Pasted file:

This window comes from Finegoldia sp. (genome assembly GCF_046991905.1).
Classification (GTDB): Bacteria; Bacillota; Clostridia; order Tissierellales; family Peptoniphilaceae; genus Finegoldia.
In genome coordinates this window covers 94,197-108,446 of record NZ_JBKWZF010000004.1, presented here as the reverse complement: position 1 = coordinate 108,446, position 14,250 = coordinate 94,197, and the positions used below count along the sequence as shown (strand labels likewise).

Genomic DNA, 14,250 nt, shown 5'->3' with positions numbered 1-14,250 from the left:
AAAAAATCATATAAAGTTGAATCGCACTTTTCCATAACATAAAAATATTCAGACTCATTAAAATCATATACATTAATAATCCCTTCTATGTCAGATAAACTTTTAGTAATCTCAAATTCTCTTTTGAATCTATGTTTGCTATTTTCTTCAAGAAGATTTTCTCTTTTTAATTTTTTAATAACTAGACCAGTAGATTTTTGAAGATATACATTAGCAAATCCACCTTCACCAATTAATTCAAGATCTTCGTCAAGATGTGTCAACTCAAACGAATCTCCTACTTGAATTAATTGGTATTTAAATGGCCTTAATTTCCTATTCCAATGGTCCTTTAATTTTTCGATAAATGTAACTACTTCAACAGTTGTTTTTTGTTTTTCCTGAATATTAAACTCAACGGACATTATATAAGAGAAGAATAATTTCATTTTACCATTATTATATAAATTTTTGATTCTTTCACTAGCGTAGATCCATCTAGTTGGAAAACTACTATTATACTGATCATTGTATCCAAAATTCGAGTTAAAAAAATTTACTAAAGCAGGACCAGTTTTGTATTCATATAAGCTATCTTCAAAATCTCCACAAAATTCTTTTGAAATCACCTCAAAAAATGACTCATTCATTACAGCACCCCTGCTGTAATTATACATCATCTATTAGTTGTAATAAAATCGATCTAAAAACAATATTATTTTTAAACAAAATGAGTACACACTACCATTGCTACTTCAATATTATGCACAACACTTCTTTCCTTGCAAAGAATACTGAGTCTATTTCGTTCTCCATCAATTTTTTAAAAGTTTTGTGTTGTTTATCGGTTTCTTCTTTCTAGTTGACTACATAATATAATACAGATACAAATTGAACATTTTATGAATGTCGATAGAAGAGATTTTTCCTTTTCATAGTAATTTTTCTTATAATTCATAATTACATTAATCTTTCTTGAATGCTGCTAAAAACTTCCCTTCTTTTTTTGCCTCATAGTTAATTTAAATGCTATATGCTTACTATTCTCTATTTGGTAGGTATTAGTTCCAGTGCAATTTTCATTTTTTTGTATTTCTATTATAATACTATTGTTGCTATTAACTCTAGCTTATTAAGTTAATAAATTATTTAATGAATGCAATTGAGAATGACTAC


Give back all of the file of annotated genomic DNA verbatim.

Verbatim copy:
This window comes from Finegoldia sp. (genome assembly GCF_046991905.1).
Classification (GTDB): Bacteria; Bacillota; Clostridia; order Tissierellales; family Peptoniphilaceae; genus Finegoldia.
In genome coordinates this window covers 94,197-108,446 of record NZ_JBKWZF010000004.1, presented here as the reverse complement: position 1 = coordinate 108,446, position 14,250 = coordinate 94,197, and the positions used below count along the sequence as shown (strand labels likewise).

Genomic DNA, 14,250 nt, shown 5'->3' with positions numbered 1-14,250 from the left:
AAAAAATCATATAAAGTTGAATCGCACTTTTCCATAACATAAAAATATTCAGACTCATTAAAATCATATACATTAATAATCCCTTCTATGTCAGATAAACTTTTAGTAATCTCAAATTCTCTTTTGAATCTATGTTTGCTATTTTCTTCAAGAAGATTTTCTCTTTTTAATTTTTTAATAACTAGACCAGTAGATTTTTGAAGATATACATTAGCAAATCCACCTTCACCAATTAATTCAAGATCTTCGTCAAGATGTGTCAACTCAAACGAATCTCCTACTTGAATTAATTGGTATTTAAATGGCCTTAATTTCCTATTCCAATGGTCCTTTAATTTTTCGATAAATGTAACTACTTCAACAGTTGTTTTTTGTTTTTCCTGAATATTAAACTCAACGGACATTATATAAGAGAAGAATAATTTCATTTTACCATTATTATATAAATTTTTGATTCTTTCACTAGCGTAGATCCATCTAGTTGGAAAACTACTATTATACTGATCATTGTATCCAAAATTCGAGTTAAAAAAATTTACTAAAGCAGGACCAGTTTTGTATTCATATAAGCTATCTTCAAAATCTCCACAAAATTCTTTTGAAATCACCTCAAAAAATGACTCATTCATTACAGCACCCCTGCTGTAATTATACATCATCTATTAGTTGTAATAAAATCGATCTAAAAACAATATTATTTTTAAACAAAATGAGTACACACTACCATTGCTACTTCAATATTATGCACAACACTTCTTTCCTTGCAAAGAATACTGAGTCTATTTCGTTCTCCATCAATTTTTTAAAAGTTTTGTGTTGTTTATCGGTTTCTTCTTTCTAGTTGACTACATAATATAATACAGATACAAATTGAACATTTTATGAATGTCGATAGAAGAGATTTTTCCTTTTCATAGTAATTTTTCTTATAATTCATAATTACATTAATCTTTCTTGAATGCTGCTAAAAACTTCCCTTCTTTTTTTGCCTCATAGTTAATTTAAATGCTATATGCTTACTATTCTCTATTTGGTAGGTATTAGTTCCAGTGCAATTTTCATTTTTTTGTATTTCTATTATAATACTATTGTTGCTATTAACTCTAGCTTATTAAGTTAATAAATTATTTAATGAATGCAATTGAGAATGACTAC